Twelve minor barre chords explained with only one chord shape

Barre chords are tough cookies. If you want to understand them better, you have to understand the theory behind them. Otherwise, you are always rehearsing the same action as if it were the first time. This blog teaches you to play twelve minor chords with just one basic barre chord fingering.

Here’s a completely logical statement: each chord has its own fingering on the guitar neck. Sounds about right, right? Or maybe not if you take some time to think this through. 

A simple calculation

A simple calculation based on the above statement shows that you have to learn at least 24 unique grips on the guitar neck – twelve tones multiplied by two because we’re taking majors and minors into account. And what if you also incorporate the strings on which the root note of your chord lies? That is 24 chords times six strings… 

Yeah, that’s 144 unique grips on the guitar neck. And we’re only talking about major and minor chords! You can click here for an overview of all the chords, which you can learn by heart. Or you just read this blog and save yourself a lifetime of misery. 

Twelve minor chords with just one fingering

Last time we explained how you can play twelve major chords with the lower E string as a reference for the root note. Now we are going to introduce you to the world of the minor chords. Again you only need one fingering to play twelve minor chords. 

Fun fact: it’s the same shape as explained in the previous blog only played one string higher – on the A string. This makes sense because the Am chord is essentially the same fingering as the E major only applied somewhere else on the fret board. Grab your guitar and play an E chord. Great! Now play and an Am chord. You see what we mean, right?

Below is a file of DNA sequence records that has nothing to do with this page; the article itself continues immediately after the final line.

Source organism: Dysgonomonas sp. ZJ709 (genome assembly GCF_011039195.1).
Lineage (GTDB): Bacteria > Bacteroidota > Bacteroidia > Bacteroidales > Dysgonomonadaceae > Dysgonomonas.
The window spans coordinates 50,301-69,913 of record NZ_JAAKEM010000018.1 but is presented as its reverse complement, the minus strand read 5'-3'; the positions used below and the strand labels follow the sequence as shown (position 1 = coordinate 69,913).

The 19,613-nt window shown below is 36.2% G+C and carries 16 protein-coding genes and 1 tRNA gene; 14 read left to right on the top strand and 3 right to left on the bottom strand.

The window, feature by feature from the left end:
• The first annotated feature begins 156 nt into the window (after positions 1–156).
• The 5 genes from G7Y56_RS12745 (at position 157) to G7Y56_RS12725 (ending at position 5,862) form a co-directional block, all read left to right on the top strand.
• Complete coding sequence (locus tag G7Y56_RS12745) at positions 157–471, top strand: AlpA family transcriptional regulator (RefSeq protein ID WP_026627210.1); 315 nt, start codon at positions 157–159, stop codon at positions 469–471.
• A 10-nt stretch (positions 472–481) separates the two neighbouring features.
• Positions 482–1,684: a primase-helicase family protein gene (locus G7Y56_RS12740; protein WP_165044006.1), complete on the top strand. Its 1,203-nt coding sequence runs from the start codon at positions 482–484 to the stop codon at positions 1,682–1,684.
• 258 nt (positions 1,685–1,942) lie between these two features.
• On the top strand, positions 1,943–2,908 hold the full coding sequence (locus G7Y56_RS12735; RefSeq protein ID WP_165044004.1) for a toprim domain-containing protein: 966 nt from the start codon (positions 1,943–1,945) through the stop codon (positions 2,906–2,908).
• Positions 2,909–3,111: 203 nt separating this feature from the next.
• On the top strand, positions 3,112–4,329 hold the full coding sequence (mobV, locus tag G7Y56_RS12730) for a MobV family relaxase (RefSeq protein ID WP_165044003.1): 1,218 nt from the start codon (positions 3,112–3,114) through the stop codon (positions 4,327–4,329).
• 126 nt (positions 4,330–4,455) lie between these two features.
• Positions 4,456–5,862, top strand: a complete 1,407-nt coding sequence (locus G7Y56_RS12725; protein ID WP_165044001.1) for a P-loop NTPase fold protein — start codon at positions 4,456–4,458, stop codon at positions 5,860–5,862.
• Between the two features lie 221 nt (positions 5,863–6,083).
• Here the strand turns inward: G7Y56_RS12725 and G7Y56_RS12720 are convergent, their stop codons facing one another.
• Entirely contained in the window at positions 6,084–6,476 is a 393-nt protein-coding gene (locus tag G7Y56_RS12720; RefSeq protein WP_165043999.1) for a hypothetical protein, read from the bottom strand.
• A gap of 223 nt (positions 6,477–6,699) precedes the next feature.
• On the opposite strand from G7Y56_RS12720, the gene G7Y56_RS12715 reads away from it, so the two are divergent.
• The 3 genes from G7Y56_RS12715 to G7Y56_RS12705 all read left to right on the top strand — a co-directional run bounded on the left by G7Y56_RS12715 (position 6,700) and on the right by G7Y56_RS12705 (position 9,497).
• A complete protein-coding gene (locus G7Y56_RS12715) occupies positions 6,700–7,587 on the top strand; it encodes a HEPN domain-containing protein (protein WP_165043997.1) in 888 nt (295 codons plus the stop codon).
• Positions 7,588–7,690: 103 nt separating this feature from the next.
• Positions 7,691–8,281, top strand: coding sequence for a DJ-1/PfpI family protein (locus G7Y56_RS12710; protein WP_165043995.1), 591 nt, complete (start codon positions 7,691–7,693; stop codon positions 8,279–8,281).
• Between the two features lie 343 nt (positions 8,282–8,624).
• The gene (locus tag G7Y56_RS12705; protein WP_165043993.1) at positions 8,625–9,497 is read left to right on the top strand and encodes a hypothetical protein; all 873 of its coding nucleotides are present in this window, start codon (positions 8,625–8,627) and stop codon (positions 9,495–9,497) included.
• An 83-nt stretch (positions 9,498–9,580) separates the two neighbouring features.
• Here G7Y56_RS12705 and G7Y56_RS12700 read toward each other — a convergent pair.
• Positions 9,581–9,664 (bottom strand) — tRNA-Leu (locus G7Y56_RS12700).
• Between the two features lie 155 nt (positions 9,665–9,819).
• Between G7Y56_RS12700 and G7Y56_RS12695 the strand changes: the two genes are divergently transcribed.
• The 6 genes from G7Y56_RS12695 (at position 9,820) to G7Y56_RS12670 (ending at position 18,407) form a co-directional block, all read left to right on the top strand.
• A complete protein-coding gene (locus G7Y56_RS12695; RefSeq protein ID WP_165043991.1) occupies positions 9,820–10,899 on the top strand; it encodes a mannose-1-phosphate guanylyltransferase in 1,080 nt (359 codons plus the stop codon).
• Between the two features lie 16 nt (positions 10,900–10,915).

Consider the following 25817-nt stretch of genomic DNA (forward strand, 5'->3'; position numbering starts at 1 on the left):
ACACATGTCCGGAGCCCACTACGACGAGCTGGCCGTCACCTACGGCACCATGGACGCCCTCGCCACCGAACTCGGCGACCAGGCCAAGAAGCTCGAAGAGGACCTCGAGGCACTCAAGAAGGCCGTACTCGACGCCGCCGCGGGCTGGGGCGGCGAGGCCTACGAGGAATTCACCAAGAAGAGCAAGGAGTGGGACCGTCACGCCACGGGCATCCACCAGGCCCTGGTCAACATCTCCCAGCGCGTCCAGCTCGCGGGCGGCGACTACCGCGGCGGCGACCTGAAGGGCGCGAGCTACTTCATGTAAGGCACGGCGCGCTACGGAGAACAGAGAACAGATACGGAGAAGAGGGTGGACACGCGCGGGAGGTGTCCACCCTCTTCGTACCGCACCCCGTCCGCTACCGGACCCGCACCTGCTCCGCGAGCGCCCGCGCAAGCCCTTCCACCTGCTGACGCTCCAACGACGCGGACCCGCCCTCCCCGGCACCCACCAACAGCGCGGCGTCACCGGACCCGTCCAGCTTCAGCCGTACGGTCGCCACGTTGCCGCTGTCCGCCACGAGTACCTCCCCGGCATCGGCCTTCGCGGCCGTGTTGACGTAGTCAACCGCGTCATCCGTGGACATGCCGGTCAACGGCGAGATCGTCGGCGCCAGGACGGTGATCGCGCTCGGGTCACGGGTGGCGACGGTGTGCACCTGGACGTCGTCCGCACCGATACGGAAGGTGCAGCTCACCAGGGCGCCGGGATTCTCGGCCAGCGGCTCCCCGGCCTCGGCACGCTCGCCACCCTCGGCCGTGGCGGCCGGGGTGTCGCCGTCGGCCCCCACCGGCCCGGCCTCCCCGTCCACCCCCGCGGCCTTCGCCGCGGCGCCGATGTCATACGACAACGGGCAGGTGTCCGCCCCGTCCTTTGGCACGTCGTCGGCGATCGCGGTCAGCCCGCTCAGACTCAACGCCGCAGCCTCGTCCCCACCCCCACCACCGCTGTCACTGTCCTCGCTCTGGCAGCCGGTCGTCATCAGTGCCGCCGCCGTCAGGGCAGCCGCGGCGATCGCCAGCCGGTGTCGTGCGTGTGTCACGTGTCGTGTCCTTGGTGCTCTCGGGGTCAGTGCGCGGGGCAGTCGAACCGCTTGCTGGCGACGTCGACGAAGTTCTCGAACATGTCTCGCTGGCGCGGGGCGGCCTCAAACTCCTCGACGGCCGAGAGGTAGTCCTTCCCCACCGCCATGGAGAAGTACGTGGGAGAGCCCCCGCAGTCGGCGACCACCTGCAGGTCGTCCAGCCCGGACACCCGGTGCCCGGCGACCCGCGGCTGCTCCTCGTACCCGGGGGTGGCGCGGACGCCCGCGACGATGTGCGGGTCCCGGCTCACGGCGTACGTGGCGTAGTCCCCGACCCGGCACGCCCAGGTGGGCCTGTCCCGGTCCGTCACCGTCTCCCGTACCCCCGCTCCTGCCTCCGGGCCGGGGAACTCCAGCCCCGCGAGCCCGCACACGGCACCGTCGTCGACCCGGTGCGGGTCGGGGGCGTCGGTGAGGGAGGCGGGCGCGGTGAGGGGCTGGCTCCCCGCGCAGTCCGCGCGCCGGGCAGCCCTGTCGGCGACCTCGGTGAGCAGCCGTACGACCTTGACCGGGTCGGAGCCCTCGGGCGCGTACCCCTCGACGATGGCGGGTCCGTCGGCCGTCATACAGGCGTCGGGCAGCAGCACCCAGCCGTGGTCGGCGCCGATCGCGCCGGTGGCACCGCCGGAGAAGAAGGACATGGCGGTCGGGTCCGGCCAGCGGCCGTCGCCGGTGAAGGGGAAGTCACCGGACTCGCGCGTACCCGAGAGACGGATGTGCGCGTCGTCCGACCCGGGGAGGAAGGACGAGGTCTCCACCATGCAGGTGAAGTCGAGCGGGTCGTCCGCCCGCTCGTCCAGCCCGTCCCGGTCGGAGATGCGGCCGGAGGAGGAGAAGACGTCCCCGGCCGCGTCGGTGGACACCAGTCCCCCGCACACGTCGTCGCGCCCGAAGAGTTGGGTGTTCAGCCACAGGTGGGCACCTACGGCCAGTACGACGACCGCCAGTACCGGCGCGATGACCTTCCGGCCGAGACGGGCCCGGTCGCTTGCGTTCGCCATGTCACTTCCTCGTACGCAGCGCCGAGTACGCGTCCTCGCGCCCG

Unraveling the secret of the Am chord

Do you remember how we approached barre chords in the last blog? Right, you slide up the fingering of the basic chord – in this case the Am – a fret up and you compensate for the nut of the guitar by placing your index finger flat and pushing down all the strings beneath it. The fret under your index finger on the A string determines which chord you play in minor. See the picture below for an overview.

Fingering of minor chord with root note on the A string

In other words, the fingering you use to determine which major chords you play from the low E string is applied to the A string when playing minor chords. Try it out! Which minor chord do you play when you position this fingering on the fifth fret? Yes, that’s a Dm. And on the ninth fret? Cheating on the overview is allowed… Yes! That is indeed a F#m.

24 chords with only one barre chord fingering

Congratulations! You can now play 24 different major and minor chords with just one fingering. Did you expect this to be possible? Whatever your answer is, the fret board is now a lot clearer.

Now try to jam to songs that seemed like hocus-pocus before you read this blog post – because of the strange barre chords that is. You don’t have to be afraid of that anymore. Next time we’ll explain a third fingering with which you can unlock twelve chords on the guitar neck. But until then: happy jamming!

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